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A2.3: Spatially Resolved and Magneto-Optical Spectroscopy

Subproject Leader: Heinz Kalt and Michael Hetterich

Contributing Scientists:

Present: Pablo Asshoff, Andreas Merz, Daniel Rülke
Past: Wolfgang Löffler, Elena Tsitsishvili, Bruno Daniel, Jaime Lupaca-Schomber, Johannes Fallert, Kapil Chandra Agarwal

 

Schematic set-up of a spin-LED.
Schematic set-up of a spin-LED. The pn-junction (with n-doped DMS spin aligner layer (ZnMnSe)) is covered with a gold layer containing nano-apertures for single-dot spectroscopy.
Schematic picture of the electron levels in the spin aligner and the quantum dots.
Schematic picture of the electron levels in the spin aligner and the quantum dots.
(a) Circular polarization degree of the emitted photons from the QD.
(a) Circular polarization degree of the emitted photons from the QD.
(b) Autocorrelation measurement: g(2)(0) = 0.38 as evidence of single photon emission.
(b) Autocorrelation measurement: g(2)(0) = 0.38 as evidence of single photon emission.
Cylindrical H01-resonator with waveguide
Cylindrical H01-resonator with waveguide
Microwave-induced energy shift of the ZnMnSe PL versus magnetic field
Microwave-induced energy shift of the ZnMnSe PL versus magnetic field

Spin Injection and Read Out in Quantum Dots

In subproject A2.3: Spatially Resolved and Magneto-Optical Spectroscopy, we advance a spin-based optoelectronic device utilizing spin states in InGaAs Quantum Dots (QD). We have demonstrated parallel electrical injection of electron spins into the QDs which are imbedded in the active region of a light-emitting diode (spin-LED) or transistor [1]. The so called circular polarization degree (CPD) is calculated from the luminescence intensities of the two possible polarizations of the emitted light and allows for direct analysis of the spin states in the QDs due to the selection rules [2]. Our collaboration has demonstrated single QD spin-LEDs with the highest spin injection efficiency worldwide proving that concurrent and repeatable initialization of spin-polarized electrons in several InGaAs QD with fidelity near unity is possible by electrical injection [3].

A Spintronic Single Photon Source

Based on the spin-LEDs developed in this project an electrically operated circularly polarized single photon source was designed. In quantum cryptography implementations, using the two circular polarization states of the emitted photons quantum states | 0 > and  | 1 > could be represented, such that the device could be employed for securely coding and transmitting data. Such a device requires very high circular polarization degrees, as exhibited by the developed samples, and must emit single photons when voltage pulses are applied. The QD exhibits circular polarization degrees close to unity, and autocorrelation traces obtained with a Hanbury-Brown and Twiss setup prove the emitted photons to be antibunched [4]. This shows that the spin-LED acts as a source for single photons with the highest polarization degree obtained so far, indicating the preeminent efficiency of our approach.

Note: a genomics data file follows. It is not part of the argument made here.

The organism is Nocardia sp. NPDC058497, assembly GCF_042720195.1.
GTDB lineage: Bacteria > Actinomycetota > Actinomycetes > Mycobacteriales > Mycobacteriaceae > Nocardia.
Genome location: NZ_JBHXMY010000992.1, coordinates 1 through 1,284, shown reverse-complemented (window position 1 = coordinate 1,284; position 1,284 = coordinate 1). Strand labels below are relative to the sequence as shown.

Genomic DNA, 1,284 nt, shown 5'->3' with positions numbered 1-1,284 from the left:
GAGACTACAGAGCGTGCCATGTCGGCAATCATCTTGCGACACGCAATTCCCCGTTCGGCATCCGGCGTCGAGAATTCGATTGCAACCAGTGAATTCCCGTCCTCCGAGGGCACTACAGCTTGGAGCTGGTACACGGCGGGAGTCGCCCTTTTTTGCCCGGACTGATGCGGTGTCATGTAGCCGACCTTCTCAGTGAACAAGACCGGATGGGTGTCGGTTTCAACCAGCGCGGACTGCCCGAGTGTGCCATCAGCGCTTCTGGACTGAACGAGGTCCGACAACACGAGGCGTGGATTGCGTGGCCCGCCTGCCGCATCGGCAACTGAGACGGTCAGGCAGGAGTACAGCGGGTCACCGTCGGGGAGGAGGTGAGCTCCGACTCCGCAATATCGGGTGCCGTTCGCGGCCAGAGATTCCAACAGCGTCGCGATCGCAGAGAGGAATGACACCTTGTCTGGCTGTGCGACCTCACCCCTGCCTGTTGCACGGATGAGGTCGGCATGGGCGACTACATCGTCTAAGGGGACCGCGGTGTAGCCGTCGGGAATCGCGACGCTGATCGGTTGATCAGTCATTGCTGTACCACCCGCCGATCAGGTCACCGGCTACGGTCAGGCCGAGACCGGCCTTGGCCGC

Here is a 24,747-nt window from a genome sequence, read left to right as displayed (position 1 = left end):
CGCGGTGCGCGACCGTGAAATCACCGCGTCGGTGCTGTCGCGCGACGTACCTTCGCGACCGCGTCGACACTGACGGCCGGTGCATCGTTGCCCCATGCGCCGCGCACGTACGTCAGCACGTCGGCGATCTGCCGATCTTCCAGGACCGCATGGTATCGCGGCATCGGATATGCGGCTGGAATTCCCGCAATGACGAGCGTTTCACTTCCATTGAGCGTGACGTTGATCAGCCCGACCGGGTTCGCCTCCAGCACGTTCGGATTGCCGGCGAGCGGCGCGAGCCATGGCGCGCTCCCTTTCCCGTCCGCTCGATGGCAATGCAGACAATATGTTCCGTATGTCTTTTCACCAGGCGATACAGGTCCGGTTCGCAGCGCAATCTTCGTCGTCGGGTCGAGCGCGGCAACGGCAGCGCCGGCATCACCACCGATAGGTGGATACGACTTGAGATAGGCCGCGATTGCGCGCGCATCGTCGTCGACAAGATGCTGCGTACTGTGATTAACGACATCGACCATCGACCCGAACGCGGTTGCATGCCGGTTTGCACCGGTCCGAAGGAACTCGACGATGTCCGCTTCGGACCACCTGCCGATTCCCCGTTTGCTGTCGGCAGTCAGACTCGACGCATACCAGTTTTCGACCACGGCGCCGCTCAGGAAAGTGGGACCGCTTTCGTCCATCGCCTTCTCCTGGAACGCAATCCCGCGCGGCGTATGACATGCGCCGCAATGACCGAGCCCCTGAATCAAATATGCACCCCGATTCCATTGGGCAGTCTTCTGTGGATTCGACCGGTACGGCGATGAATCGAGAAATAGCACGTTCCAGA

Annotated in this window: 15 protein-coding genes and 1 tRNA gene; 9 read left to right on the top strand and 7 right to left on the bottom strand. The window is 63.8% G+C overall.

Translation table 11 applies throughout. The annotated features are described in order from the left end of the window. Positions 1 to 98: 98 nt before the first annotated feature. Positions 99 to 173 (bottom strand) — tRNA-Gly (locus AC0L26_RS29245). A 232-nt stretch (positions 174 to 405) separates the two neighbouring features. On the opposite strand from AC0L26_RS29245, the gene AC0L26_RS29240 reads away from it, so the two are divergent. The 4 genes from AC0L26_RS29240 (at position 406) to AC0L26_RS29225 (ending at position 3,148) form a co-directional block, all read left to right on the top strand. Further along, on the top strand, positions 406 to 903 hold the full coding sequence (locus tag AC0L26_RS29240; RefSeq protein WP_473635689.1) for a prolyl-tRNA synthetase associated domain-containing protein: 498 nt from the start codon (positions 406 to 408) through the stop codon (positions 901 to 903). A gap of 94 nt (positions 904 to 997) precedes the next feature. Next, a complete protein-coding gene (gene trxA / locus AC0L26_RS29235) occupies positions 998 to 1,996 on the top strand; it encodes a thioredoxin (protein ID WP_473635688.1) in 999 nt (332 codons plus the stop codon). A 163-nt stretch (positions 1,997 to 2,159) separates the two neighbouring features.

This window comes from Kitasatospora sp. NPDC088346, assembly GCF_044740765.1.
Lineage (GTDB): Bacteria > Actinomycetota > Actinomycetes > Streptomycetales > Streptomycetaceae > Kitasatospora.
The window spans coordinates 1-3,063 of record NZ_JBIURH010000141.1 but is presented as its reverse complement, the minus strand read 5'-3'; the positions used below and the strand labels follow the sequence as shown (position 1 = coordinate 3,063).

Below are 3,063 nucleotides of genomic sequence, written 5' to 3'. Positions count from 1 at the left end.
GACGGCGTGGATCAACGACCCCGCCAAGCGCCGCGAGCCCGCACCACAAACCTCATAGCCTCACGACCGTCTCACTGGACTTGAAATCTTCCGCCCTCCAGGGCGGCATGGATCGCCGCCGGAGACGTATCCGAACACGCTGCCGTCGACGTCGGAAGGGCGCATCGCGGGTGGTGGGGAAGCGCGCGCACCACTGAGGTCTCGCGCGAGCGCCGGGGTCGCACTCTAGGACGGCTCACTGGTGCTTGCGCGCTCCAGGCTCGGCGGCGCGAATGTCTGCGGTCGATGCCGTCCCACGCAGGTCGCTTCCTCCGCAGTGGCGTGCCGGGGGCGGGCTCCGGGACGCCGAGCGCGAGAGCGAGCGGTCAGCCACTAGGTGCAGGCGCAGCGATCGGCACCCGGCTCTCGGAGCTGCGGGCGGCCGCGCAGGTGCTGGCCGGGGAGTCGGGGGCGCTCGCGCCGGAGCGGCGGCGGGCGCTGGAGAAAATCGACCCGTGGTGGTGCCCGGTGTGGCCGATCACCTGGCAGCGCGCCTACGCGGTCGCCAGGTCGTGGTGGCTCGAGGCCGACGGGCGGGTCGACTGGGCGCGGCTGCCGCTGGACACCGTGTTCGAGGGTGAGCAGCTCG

Microwave Spin Manipulation

To enable spin-manipulation, we built up a setup for electron spin resonance (ESR) experiments. This setup allows for high field ESR (53 GHz) with a tunable high power microwave source. The samples are specially designed in order to fit into a cylindrical H01-resonator to achieve a well-defined microwave field distribution. Reduction of thickness and size allows for high Q-factors up to 1000 of the desired mode even for electrical contacted spin-LEDs loaded in the resonator.

Our setup also allows for optical detection of magnetic resonance (ODMR). First ODMR results show the resonance of the spins of the Mn2+ ions in the LED’s spin aligner (ZnMnSe) at 2.04 T. This resonant spin heating can be used to calibrate the microwave power in the spin-devices. Spin-relaxation measurements proof short lifetimes of the manganese spins in the order of some microseconds.

Future aim is the manipulation of single QDs via ESR experiments in the microwave cavity.

References

[1]

M. Hetterich, W. Löffler, P. Aßhoff, T. Passow, D. Litvinov, D. Gerthsen, and H. Kalt, Advances in solid state physics, Vol. 48, R. Haug (Ed.), Springer, Berlin, Heidelberg, New York

[2]

W. Löffler, D. Tröndle, J. Fallert, H. Kalt, D. Litvinov, D. Gerthsen, J. Lupaca-Schomber, T. Passow, B. Daniel, J. Kvietkova, M. Grün, C. Klingshirn, and M. Hetterich, Appl. Phys. Lett. 88, 062105 (2006)

[3]

W. Löffler, M. Hetterich, C. Mauser, S. Li, T. Passow, and H. Kalt, Appl. Phys. Lett. 90, 232105 (2007)

[4]

P. Asshof, A.Merz, H.Kalt and M.Hetterich, Appl. Phys. Lett. 98, 112106 (2011)

More information and other publications can be found at:
Institute of Applied Physics - research group of Professor Dr. Kalt 

 

 

List of Publications 2006-2011 as PDF

Subproject Report 2006-2010 as PDF